The holiday season is picking up. In the frenzy of Thanksgiving and Christmas, many feel that they really just don’t have time to read. Not to worry, our literary ancestors have gifted us with a solution to this dilemma: the short story.

Here are five short stories that will help you re-focus on what really matters most. Each of them are available to the public domain, and PDFs are attached.

1. ‘The Necklace’

Author: Guy de Maupassant.

Publication: 1884.

“The Necklace” tells the story of Madame Mathilde Loisel, who longs for wealth and status. She and her husband receive an invitation to a fancy evening party. To fit in, she borrows a diamond necklace from a wealthy friend, but loses it at some point during the night. The couple replaces it secretly, and they work their whole lives to pay off the loan. Years later, after they’ve lived basically at the poverty line, Mathilde learns the necklace was a fake, making their sacrifices meaningless.

Notable quotation: “She danced madly, ecstatically, drunk with pleasure, with no thought for anything, in the triumph of her beauty, in the pride of her success, in a cloud of happiness made up of this universal homage and admiration, of the desires she had aroused, of the completeness of a victory so dear to her feminine heart.”

2. ‘I Stand Here Ironing’

Author: Tillie Olsen.

Publication: 1961.

“I Stand Here Ironing” is a short story written in a stream-of-consciousness style. A mother reflects on her strained relationship with her daughter, Emily. She reflects on her childhood and how she wasn’t able to give her the love she wanted to. She worries this neglect may have led to Emily’s timidness and lack of self-esteem. In the end, she expresses hope that Emily will recognize her own worth independently of her difficult upbringing.

Notable quotation: “She starts up the stairs to bed. ‘Don’t get me up with the rest in the morning.’ ‘But I thought you were having midterms.’ ‘Oh, those,’ she comes back in, kisses me, and says quite lightly, ‘in a couple of years when we’ll all be atom — dead they won’t matter a bit.’”

3. ‘A Small, Good Thing’

Author: Raymond Carver.

Publication: 1983.

“A Small, Good Thing” is about a mother and father’s grieving process after their son, Scotty, is hit by a car on his birthday. Before the accident, his mom orders a birthday cake from a local bakery. Since they’ve forgotten about the cake, the baker calls their home repeatedly. The parents show up at the bakery angry, and the baker sits them down and listens to them.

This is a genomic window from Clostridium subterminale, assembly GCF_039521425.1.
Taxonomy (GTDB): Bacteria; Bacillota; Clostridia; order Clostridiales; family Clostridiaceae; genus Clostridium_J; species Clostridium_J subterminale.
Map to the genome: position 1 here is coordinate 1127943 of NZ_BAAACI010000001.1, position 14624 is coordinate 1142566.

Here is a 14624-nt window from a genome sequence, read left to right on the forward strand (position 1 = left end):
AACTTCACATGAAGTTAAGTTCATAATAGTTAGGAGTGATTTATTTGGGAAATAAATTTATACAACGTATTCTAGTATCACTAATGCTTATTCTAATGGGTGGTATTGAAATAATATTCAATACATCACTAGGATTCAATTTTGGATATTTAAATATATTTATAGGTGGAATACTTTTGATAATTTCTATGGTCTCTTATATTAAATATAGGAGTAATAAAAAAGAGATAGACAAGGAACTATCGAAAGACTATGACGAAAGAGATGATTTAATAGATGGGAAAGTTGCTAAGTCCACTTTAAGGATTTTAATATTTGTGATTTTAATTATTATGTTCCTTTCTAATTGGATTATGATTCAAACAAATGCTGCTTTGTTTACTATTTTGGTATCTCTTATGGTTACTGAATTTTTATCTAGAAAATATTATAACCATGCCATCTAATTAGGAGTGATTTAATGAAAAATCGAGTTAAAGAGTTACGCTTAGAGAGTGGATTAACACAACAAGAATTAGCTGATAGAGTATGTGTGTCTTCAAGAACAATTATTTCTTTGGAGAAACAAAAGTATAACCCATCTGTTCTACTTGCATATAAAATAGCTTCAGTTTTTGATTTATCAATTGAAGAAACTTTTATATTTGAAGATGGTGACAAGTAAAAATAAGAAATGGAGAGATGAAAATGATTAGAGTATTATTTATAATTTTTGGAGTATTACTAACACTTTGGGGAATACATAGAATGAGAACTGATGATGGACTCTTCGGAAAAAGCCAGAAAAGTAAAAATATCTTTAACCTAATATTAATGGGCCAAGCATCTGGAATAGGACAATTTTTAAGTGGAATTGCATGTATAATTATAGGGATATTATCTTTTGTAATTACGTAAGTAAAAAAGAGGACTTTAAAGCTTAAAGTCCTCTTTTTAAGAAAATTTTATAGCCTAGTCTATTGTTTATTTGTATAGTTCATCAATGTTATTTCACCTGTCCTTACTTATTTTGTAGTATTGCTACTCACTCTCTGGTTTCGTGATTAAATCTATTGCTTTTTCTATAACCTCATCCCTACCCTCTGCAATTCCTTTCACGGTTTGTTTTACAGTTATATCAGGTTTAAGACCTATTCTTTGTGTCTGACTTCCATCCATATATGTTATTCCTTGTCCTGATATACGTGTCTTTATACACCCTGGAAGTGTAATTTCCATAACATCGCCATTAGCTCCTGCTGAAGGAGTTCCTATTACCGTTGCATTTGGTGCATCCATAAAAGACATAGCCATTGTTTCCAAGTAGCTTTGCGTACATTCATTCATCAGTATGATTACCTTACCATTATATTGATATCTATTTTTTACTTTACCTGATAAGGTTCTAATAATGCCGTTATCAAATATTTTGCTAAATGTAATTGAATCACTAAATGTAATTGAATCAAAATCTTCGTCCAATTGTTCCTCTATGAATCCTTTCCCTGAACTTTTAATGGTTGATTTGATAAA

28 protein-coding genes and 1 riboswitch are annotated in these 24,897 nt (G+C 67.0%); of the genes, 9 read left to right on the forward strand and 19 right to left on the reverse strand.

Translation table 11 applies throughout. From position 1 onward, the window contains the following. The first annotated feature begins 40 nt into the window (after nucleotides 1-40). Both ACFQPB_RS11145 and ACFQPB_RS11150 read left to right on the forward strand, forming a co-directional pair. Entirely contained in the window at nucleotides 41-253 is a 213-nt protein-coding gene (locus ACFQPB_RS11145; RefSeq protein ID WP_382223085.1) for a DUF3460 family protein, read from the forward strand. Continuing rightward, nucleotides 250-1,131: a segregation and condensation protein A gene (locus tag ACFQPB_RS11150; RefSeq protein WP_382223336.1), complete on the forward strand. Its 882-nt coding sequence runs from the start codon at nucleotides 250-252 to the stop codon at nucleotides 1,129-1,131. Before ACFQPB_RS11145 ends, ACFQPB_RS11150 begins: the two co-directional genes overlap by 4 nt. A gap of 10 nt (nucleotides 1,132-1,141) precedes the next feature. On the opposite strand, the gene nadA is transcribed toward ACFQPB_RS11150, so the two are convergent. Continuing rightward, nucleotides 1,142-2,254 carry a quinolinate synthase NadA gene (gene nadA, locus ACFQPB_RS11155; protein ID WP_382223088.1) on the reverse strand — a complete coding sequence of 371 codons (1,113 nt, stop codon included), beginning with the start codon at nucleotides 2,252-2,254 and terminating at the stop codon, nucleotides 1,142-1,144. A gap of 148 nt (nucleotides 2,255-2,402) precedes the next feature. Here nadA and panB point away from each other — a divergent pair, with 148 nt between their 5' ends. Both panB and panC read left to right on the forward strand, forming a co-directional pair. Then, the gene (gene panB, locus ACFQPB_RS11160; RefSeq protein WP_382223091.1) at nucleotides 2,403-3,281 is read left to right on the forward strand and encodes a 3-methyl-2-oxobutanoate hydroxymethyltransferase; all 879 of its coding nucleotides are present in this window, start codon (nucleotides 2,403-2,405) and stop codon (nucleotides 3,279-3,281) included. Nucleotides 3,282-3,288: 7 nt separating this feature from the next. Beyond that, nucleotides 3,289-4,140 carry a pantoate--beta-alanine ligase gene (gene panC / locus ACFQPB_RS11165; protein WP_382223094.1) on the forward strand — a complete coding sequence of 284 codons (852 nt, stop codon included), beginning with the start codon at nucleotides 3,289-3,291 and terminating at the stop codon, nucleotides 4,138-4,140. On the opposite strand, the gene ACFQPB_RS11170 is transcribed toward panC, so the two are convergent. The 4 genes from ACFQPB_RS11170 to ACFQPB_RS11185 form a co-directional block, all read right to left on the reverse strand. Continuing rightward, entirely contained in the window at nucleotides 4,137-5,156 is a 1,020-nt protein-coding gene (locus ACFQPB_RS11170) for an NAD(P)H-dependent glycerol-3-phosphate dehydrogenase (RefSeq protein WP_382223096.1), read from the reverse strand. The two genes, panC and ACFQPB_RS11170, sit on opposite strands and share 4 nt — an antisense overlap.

Notable quotation: ‘‘Smell this,’ the baker said, breaking open a dark loaf. ‘It’s a heavy bread, but rich.’ They smelled it, then he had them taste it. It had the taste of molasses and coarse grains. They listened to him. They ate what they could. They swallowed the dark bread. It was like daylight under the fluorescent trays of light. They talked on into the early morning, the high, pale cast of light in the windows, and they did not think of leaving.”

4. ‘Flowers for Algernon’

Author: Daniel Keyes.

Publication: 1959.

“Flowers for Algernon” is a sci-fi short story that follows Charlie Gordon, a man with intellectual disabilities, who undergoes a surgical procedure to increase his intelligence. The experiment, first completed successfully on a mouse named Algernon, seems to be a huge success for Charlie, improving his life initially. However, when the mouse’s intelligence begins to regress and he dies, Charlie realizes the same will happen to him. His intelligence reverts to what it once was, but he keeps a keen awareness of what he’s lost.

Notable quotation: “Even a feeble-minded man wants to be like other men. A child may not know how to feed itself, or what to eat, yet it knows of hunger.”

5. ‘A Temporary Matter’

Author: Jhumpa Lahiri.

Publication: 1998.

“A Temporary Matter” tells the story of a couple, Shukumar and Shoba, navigating their grief after their baby is stillborn. The story begins with their electric company notifying them of a five-day power outage caused by a recent snowstorm. This prompts the couple to start a ritual of sharing secrets in the dark. Each day, they become more open and vulnerable, seemingly reconnecting.

Notable quotation: “As he watched the couple the room went dark, and he spun around. Shoba had turned the lights off. She came back to the table and sat down, and after a moment Shukumar joined her. They wept together, for the things they now knew.”